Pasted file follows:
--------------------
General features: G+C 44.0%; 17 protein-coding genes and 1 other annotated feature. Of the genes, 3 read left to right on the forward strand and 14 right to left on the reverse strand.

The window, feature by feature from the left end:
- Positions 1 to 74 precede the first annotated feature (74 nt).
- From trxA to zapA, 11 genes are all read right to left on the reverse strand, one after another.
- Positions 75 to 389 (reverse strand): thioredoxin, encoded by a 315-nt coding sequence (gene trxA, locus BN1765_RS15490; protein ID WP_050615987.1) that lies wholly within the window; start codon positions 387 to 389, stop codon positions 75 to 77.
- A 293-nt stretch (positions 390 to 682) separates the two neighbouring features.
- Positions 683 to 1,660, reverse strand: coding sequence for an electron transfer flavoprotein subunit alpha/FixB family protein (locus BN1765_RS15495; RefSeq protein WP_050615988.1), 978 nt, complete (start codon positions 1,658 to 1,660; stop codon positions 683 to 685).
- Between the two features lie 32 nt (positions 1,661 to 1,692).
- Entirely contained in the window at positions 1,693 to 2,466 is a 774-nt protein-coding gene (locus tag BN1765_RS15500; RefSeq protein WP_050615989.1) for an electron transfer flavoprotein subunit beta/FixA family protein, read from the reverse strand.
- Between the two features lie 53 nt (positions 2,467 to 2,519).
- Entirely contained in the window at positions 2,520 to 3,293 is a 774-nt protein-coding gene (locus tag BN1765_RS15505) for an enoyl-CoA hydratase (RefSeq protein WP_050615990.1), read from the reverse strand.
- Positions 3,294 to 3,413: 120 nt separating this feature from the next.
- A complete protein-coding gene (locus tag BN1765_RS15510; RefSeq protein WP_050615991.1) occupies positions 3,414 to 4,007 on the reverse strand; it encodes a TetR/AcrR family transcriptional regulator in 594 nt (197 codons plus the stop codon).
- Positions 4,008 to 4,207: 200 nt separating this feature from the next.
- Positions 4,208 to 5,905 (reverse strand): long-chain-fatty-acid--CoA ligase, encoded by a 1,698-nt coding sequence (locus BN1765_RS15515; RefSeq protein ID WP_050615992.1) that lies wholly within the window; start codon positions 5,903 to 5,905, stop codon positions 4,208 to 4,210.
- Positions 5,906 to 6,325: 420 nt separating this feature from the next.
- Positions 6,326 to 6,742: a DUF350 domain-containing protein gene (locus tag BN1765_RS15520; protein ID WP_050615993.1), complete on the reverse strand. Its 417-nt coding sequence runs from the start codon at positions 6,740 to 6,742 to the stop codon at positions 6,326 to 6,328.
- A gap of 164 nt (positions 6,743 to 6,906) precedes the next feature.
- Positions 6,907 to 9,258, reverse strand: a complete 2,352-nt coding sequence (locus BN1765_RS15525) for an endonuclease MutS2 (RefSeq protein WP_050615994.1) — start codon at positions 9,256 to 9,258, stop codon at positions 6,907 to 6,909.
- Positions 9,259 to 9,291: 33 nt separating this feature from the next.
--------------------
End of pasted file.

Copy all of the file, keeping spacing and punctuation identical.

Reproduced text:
General features: G+C 44.0%; 17 protein-coding genes and 1 other annotated feature. Of the genes, 3 read left to right on the forward strand and 14 right to left on the reverse strand.

The window, feature by feature from the left end:
- Positions 1 to 74 precede the first annotated feature (74 nt).
- From trxA to zapA, 11 genes are all read right to left on the reverse strand, one after another.
- Positions 75 to 389 (reverse strand): thioredoxin, encoded by a 315-nt coding sequence (gene trxA, locus BN1765_RS15490; protein ID WP_050615987.1) that lies wholly within the window; start codon positions 387 to 389, stop codon positions 75 to 77.
- A 293-nt stretch (positions 390 to 682) separates the two neighbouring features.
- Positions 683 to 1,660, reverse strand: coding sequence for an electron transfer flavoprotein subunit alpha/FixB family protein (locus BN1765_RS15495; RefSeq protein WP_050615988.1), 978 nt, complete (start codon positions 1,658 to 1,660; stop codon positions 683 to 685).
- Between the two features lie 32 nt (positions 1,661 to 1,692).
- Entirely contained in the window at positions 1,693 to 2,466 is a 774-nt protein-coding gene (locus tag BN1765_RS15500; RefSeq protein WP_050615989.1) for an electron transfer flavoprotein subunit beta/FixA family protein, read from the reverse strand.
- Between the two features lie 53 nt (positions 2,467 to 2,519).
- Entirely contained in the window at positions 2,520 to 3,293 is a 774-nt protein-coding gene (locus tag BN1765_RS15505) for an enoyl-CoA hydratase (RefSeq protein WP_050615990.1), read from the reverse strand.
- Positions 3,294 to 3,413: 120 nt separating this feature from the next.
- A complete protein-coding gene (locus tag BN1765_RS15510; RefSeq protein WP_050615991.1) occupies positions 3,414 to 4,007 on the reverse strand; it encodes a TetR/AcrR family transcriptional regulator in 594 nt (197 codons plus the stop codon).
- Positions 4,008 to 4,207: 200 nt separating this feature from the next.
- Positions 4,208 to 5,905 (reverse strand): long-chain-fatty-acid--CoA ligase, encoded by a 1,698-nt coding sequence (locus BN1765_RS15515; RefSeq protein ID WP_050615992.1) that lies wholly within the window; start codon positions 5,903 to 5,905, stop codon positions 4,208 to 4,210.
- Positions 5,906 to 6,325: 420 nt separating this feature from the next.
- Positions 6,326 to 6,742: a DUF350 domain-containing protein gene (locus tag BN1765_RS15520; protein ID WP_050615993.1), complete on the reverse strand. Its 417-nt coding sequence runs from the start codon at positions 6,740 to 6,742 to the stop codon at positions 6,326 to 6,328.
- A gap of 164 nt (positions 6,743 to 6,906) precedes the next feature.
- Positions 6,907 to 9,258, reverse strand: a complete 2,352-nt coding sequence (locus BN1765_RS15525) for an endonuclease MutS2 (RefSeq protein WP_050615994.1) — start codon at positions 9,256 to 9,258, stop codon at positions 6,907 to 6,909.
- Positions 9,259 to 9,291: 33 nt separating this feature from the next.